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"I have recently in the past 2-3 days been watching some unknown snail
crawl across my tank, it started off small now it's about the size of
apencil eraser. it looks liek a ram but the color's different. it has a
solid color base and spots over it, they seem to be growing with it and
the snail is doing a very good job helping with the chores so i'm giong
to leave it. Does anyone know if this is a ram? doesn't look like the
red/yellow ram's i've seen."
Just as there seem to be a number of differing species commonly called
"trumpet" snails, there too are many snails that we (and field guides
pertaining to gastropoda) generally call "rams-horn" snails. For
instance, melanoides tuberculata is cited as the trumpet snail in
various aquarium fish text, but I have species which are not m.
tuberculata but which seem to burrow in the substrate and invariably
exhibit similar behavior. By rough visual comparison, these seem to be
m. turricula and tarebia granifera. Some may be species of the genus
elimia, which possess the same conical shells but which differ in shell
size, smoothness and color.
With regard to "ramshorn" snails, I have a few which resemble your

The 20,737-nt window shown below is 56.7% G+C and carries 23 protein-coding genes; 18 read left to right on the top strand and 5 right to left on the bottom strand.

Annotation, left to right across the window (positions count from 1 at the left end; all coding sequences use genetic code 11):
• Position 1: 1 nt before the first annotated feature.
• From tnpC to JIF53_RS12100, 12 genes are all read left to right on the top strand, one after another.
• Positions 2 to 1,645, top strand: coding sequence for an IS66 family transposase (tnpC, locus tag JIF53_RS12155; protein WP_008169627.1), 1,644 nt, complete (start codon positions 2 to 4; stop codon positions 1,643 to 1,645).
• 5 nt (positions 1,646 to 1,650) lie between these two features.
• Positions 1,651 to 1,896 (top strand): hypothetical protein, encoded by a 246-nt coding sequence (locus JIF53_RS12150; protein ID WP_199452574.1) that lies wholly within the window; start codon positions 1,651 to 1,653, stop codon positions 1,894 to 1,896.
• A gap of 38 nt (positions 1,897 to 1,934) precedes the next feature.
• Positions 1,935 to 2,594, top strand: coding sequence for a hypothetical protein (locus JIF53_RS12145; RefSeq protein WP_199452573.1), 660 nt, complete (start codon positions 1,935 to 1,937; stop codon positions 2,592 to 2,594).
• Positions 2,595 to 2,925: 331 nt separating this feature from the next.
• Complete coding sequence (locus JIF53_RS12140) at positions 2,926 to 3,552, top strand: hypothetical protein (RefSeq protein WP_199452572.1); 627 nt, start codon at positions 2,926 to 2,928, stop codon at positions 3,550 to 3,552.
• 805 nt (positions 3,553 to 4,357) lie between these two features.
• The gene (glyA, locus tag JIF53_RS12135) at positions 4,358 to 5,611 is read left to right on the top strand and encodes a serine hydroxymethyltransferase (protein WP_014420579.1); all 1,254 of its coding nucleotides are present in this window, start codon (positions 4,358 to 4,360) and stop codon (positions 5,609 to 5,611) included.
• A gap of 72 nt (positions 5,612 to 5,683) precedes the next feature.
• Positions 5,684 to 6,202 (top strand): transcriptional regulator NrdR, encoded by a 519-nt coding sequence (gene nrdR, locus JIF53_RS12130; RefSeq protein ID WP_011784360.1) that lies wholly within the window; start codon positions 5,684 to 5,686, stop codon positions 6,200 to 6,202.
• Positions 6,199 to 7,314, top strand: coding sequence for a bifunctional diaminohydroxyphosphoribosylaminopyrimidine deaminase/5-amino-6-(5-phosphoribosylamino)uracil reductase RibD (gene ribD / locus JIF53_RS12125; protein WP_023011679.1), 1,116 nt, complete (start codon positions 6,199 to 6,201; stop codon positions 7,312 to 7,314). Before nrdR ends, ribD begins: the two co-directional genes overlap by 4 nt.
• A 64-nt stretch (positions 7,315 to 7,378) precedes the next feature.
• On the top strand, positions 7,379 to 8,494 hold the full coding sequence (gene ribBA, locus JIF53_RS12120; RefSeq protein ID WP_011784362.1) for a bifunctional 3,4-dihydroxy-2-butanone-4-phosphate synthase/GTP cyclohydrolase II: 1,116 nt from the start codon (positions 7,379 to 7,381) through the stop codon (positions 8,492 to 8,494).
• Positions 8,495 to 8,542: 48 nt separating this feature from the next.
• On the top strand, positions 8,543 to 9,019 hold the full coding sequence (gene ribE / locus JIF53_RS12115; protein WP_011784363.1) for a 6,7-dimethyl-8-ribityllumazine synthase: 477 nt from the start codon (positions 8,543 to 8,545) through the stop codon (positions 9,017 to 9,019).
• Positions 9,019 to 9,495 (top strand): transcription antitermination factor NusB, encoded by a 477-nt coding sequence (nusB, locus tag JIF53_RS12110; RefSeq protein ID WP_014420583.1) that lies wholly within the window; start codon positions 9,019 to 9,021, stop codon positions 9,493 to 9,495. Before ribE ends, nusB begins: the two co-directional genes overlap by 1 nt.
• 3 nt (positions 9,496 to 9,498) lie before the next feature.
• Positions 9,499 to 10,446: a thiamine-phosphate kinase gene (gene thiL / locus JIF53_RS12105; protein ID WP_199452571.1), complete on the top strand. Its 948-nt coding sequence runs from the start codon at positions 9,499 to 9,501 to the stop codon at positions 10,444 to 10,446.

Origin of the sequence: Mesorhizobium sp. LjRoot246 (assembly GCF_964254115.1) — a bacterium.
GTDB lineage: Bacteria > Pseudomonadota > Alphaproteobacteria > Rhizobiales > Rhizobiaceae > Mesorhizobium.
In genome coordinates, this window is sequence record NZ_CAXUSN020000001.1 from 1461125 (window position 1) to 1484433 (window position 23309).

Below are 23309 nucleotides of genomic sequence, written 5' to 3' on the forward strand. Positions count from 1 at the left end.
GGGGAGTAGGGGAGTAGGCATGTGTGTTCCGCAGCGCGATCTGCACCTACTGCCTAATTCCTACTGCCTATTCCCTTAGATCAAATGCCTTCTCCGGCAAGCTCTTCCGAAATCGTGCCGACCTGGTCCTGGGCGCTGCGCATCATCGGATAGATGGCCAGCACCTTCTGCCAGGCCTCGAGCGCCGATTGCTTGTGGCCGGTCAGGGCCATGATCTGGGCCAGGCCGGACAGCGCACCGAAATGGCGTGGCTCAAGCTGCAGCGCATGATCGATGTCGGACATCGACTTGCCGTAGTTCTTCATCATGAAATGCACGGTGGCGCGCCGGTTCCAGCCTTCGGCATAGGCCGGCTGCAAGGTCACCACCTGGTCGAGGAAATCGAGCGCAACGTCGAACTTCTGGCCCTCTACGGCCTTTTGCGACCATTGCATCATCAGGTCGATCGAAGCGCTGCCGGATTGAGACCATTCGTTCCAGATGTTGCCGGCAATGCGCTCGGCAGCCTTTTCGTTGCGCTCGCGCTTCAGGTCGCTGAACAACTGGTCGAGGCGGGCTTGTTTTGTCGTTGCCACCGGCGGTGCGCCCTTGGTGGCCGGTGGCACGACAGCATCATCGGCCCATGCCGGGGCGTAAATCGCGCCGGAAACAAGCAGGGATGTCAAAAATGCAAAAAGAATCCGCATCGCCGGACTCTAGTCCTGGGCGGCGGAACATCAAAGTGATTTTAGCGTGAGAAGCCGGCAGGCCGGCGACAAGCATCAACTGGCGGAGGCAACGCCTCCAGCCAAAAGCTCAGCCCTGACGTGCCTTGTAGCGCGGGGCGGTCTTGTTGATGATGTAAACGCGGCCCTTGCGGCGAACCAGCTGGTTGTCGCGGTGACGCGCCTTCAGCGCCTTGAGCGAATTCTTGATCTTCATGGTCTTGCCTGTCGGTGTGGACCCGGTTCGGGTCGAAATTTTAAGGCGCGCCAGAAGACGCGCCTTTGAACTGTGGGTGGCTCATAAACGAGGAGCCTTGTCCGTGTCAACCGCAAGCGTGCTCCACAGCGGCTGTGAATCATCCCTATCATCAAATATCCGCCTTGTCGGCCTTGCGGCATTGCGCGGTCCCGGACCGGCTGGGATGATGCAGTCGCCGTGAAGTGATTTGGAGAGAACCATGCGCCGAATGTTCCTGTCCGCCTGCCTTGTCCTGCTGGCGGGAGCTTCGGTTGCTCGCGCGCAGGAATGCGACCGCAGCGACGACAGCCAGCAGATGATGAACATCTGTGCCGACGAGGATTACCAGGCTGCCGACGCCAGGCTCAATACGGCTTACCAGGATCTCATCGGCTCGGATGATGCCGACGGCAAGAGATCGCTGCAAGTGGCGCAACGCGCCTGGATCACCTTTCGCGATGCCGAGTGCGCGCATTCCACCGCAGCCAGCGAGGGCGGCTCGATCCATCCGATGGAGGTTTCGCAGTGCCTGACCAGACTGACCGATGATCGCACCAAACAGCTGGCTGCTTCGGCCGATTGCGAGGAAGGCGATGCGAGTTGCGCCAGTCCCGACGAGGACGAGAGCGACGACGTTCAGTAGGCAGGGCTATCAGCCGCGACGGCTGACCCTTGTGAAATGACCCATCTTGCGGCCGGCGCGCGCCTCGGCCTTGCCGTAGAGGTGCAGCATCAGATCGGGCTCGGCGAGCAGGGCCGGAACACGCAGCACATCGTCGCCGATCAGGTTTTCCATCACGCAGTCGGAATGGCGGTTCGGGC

description. I haven't been able to find this particular species in any
text, and perhaps it is a variation on helisoma spp., frequently cited
as "ramshorn" in fishkeeping text.
Moreover, a number of different snails frequently called "ramshorn" are
quietly moving about in a couple of my tanks. These seem to be of the
planorbella complex, and have varying body colors ranging from bright
red to grey and brown. Their shells vary in coloration, smoothness, and
markings, but retain the same general shell shape of the helisoma spp.
They stay small and do not appear to harm healthy plant leaves. Most
interesting are what appear to be planorbella scalaris, whose shells
differ from conventional ramshorn shells in that the posterior end of
the shell appears to have been sliced off at an angle, so that the shell
is not completely round.
I imagine that upon closer inspection a variety of gastropoda are
evident in many of our tanks. They are an interesting addition to
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